A 'contingent event' is an event that depends on what Mill calls a 'plurality of causes': that is to say, a certain number of causes being jointly present; and again preventing causes, almost innumerable, being all absent. The absence of any of the requisite joint causes, or the presence of any of the preventing causes, is enough to wreck the sequence; and as we cannot well know what cause will be present, and what absent, the event to us looking forward is an uncertainty, something that may or may not be; and looking back upon it, after it has happened, we regard it as something which has been, but might not have been. But, to an omniscient mind, all events, so far as they involve mere physical causation, are hypothetically necessary: they must be, causes and conditions standing as they do. This hypothetical necessity of physical causation is otherwise called 'the uniformity of nature.' With this chapter, Book II, Chap. XXX should be compared: see also B. II, Chap. LV, footnote. Human acts, or acts of free will, which are not even hypothetically necessary, are not included in the category of contingent events here spoken of.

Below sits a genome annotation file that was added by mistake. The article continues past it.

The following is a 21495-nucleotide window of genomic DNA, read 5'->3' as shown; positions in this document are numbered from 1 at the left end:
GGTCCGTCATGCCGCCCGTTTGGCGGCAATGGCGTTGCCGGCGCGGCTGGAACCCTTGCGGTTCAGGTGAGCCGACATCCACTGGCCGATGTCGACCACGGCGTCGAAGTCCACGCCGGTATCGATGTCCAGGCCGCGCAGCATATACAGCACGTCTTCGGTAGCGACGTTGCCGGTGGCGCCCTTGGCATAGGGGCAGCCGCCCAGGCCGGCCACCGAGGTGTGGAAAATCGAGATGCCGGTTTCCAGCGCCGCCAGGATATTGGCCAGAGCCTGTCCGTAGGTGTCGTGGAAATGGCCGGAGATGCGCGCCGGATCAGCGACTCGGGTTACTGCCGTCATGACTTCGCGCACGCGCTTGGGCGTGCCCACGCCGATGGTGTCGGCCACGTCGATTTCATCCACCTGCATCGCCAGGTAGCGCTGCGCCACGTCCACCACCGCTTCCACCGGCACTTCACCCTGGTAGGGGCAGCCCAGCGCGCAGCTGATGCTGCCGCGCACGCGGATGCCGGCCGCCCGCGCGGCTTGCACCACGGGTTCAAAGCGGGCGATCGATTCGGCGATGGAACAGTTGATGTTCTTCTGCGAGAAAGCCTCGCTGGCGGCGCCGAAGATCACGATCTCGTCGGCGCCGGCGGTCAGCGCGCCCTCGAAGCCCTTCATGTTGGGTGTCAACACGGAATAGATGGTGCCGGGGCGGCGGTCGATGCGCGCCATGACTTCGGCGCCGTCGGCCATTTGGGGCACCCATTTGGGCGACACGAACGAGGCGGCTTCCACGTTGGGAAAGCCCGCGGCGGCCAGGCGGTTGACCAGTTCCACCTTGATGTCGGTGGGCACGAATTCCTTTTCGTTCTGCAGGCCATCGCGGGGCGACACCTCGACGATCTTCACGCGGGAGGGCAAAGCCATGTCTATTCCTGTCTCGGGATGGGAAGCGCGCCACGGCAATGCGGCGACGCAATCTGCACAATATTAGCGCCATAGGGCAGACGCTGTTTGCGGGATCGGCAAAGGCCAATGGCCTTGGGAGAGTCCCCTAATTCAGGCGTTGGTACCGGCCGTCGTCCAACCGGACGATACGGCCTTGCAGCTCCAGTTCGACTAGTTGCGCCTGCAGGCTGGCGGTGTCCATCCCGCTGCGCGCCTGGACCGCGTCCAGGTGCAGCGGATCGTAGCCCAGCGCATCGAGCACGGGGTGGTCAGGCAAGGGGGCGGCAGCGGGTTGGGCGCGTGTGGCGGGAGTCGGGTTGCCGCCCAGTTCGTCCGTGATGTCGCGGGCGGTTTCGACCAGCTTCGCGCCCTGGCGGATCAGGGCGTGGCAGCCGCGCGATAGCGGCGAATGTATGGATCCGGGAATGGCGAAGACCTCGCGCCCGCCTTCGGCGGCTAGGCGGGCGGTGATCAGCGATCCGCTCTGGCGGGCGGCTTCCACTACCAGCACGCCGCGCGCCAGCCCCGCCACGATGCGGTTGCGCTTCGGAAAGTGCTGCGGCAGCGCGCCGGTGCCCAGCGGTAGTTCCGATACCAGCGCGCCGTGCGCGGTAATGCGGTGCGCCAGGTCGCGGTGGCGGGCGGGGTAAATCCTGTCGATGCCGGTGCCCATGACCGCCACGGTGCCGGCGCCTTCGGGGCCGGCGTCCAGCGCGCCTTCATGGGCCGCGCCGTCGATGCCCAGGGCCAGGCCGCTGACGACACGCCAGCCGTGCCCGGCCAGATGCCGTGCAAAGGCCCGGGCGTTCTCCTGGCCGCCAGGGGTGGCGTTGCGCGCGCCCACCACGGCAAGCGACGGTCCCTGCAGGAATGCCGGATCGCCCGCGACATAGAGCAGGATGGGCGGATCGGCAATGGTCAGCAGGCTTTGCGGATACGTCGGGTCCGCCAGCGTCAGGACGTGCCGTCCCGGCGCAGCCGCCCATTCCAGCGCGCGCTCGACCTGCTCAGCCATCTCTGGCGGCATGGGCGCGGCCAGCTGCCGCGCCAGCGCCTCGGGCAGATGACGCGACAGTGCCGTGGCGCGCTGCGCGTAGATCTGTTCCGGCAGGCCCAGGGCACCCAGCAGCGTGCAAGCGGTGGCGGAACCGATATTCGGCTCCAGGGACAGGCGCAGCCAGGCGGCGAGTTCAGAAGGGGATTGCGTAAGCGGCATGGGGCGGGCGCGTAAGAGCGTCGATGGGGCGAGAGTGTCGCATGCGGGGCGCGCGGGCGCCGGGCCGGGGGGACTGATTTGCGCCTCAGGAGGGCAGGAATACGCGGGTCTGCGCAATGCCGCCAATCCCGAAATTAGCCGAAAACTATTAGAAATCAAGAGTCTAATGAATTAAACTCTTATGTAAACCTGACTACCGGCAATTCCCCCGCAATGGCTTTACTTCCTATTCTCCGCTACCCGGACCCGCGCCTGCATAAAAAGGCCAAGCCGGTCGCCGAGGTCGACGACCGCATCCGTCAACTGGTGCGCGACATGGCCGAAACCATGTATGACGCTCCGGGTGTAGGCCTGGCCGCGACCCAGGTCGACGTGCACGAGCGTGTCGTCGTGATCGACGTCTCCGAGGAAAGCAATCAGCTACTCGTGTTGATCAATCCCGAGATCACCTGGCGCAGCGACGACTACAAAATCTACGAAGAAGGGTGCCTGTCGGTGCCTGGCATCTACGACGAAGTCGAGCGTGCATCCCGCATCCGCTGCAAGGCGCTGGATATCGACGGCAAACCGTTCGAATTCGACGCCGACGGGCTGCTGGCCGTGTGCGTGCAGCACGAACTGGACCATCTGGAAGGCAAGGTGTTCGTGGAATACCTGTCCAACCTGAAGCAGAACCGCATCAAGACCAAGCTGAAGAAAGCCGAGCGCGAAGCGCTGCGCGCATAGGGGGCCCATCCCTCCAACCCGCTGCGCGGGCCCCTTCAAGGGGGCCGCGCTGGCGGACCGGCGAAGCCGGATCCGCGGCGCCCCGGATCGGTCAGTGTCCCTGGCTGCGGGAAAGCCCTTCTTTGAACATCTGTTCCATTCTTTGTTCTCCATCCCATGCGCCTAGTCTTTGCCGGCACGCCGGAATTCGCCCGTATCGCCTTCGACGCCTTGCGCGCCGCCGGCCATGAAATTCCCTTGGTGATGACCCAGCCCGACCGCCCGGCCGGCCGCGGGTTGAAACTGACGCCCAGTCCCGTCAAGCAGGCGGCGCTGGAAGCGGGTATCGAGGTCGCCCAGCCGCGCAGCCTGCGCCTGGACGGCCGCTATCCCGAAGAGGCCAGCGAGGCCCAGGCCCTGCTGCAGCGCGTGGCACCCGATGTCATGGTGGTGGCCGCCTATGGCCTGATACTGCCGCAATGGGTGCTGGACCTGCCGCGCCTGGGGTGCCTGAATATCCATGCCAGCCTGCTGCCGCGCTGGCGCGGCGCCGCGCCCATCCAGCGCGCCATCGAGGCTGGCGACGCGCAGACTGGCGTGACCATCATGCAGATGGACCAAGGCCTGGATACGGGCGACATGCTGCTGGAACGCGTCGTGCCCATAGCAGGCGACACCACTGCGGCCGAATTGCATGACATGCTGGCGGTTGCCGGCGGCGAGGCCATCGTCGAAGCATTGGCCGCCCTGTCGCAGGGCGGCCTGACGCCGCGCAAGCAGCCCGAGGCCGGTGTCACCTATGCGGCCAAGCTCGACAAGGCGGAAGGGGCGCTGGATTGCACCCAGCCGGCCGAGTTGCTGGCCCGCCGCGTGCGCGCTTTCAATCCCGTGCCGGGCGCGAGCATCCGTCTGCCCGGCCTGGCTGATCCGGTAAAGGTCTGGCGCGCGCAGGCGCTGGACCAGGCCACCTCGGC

Of God and His Creatures: 1.67